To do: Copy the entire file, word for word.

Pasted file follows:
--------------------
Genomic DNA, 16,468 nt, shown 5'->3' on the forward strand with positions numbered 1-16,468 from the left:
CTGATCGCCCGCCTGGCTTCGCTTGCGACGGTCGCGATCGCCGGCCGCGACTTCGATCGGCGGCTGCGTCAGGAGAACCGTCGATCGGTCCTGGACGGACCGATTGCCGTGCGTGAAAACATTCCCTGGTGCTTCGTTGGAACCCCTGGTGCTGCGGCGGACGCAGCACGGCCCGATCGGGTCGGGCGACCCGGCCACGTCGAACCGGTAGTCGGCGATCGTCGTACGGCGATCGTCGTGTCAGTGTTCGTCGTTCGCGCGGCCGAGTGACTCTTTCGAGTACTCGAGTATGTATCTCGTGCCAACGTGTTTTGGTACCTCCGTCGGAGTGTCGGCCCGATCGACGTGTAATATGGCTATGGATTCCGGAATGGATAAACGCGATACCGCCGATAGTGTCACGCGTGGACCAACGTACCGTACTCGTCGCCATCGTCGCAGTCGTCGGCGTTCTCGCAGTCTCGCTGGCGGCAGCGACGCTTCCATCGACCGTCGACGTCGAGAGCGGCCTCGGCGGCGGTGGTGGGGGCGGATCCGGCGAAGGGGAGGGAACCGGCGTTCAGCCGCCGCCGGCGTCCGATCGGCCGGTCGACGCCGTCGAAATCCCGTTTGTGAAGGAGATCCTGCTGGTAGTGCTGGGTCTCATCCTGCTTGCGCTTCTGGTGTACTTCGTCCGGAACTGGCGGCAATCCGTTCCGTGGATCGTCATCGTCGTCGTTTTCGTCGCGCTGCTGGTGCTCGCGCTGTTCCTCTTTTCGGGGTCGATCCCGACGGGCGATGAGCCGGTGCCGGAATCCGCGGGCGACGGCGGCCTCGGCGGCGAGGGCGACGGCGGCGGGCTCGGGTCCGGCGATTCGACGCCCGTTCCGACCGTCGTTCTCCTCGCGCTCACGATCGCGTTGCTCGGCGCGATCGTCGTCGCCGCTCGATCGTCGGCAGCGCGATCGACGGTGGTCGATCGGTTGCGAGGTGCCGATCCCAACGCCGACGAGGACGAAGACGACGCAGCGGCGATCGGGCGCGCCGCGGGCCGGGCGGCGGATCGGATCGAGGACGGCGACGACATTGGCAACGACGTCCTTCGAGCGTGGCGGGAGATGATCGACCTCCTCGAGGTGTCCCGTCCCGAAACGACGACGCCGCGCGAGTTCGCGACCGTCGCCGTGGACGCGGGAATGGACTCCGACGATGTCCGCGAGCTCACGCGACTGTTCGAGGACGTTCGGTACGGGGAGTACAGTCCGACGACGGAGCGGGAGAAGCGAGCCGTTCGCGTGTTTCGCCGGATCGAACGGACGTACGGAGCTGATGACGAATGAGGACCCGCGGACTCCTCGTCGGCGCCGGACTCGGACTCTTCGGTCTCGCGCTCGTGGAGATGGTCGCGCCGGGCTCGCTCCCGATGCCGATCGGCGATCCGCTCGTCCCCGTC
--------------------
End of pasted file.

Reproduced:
Genomic DNA, 16,468 nt, shown 5'->3' on the forward strand with positions numbered 1-16,468 from the left:
CTGATCGCCCGCCTGGCTTCGCTTGCGACGGTCGCGATCGCCGGCCGCGACTTCGATCGGCGGCTGCGTCAGGAGAACCGTCGATCGGTCCTGGACGGACCGATTGCCGTGCGTGAAAACATTCCCTGGTGCTTCGTTGGAACCCCTGGTGCTGCGGCGGACGCAGCACGGCCCGATCGGGTCGGGCGACCCGGCCACGTCGAACCGGTAGTCGGCGATCGTCGTACGGCGATCGTCGTGTCAGTGTTCGTCGTTCGCGCGGCCGAGTGACTCTTTCGAGTACTCGAGTATGTATCTCGTGCCAACGTGTTTTGGTACCTCCGTCGGAGTGTCGGCCCGATCGACGTGTAATATGGCTATGGATTCCGGAATGGATAAACGCGATACCGCCGATAGTGTCACGCGTGGACCAACGTACCGTACTCGTCGCCATCGTCGCAGTCGTCGGCGTTCTCGCAGTCTCGCTGGCGGCAGCGACGCTTCCATCGACCGTCGACGTCGAGAGCGGCCTCGGCGGCGGTGGTGGGGGCGGATCCGGCGAAGGGGAGGGAACCGGCGTTCAGCCGCCGCCGGCGTCCGATCGGCCGGTCGACGCCGTCGAAATCCCGTTTGTGAAGGAGATCCTGCTGGTAGTGCTGGGTCTCATCCTGCTTGCGCTTCTGGTGTACTTCGTCCGGAACTGGCGGCAATCCGTTCCGTGGATCGTCATCGTCGTCGTTTTCGTCGCGCTGCTGGTGCTCGCGCTGTTCCTCTTTTCGGGGTCGATCCCGACGGGCGATGAGCCGGTGCCGGAATCCGCGGGCGACGGCGGCCTCGGCGGCGAGGGCGACGGCGGCGGGCTCGGGTCCGGCGATTCGACGCCCGTTCCGACCGTCGTTCTCCTCGCGCTCACGATCGCGTTGCTCGGCGCGATCGTCGTCGCCGCTCGATCGTCGGCAGCGCGATCGACGGTGGTCGATCGGTTGCGAGGTGCCGATCCCAACGCCGACGAGGACGAAGACGACGCAGCGGCGATCGGGCGCGCCGCGGGCCGGGCGGCGGATCGGATCGAGGACGGCGACGACATTGGCAACGACGTCCTTCGAGCGTGGCGGGAGATGATCGACCTCCTCGAGGTGTCCCGTCCCGAAACGACGACGCCGCGCGAGTTCGCGACCGTCGCCGTGGACGCGGGAATGGACTCCGACGATGTCCGCGAGCTCACGCGACTGTTCGAGGACGTTCGGTACGGGGAGTACAGTCCGACGACGGAGCGGGAGAAGCGAGCCGTTCGCGTGTTTCGCCGGATCGAACGGACGTACGGAGCTGATGACGAATGAGGACCCGCGGACTCCTCGTCGGCGCCGGACTCGGACTCTTCGGTCTCGCGCTCGTGGAGATGGTCGCGCCGGGCTCGCTCCCGATGCCGATCGGCGATCCGCTCGTCCCCGTC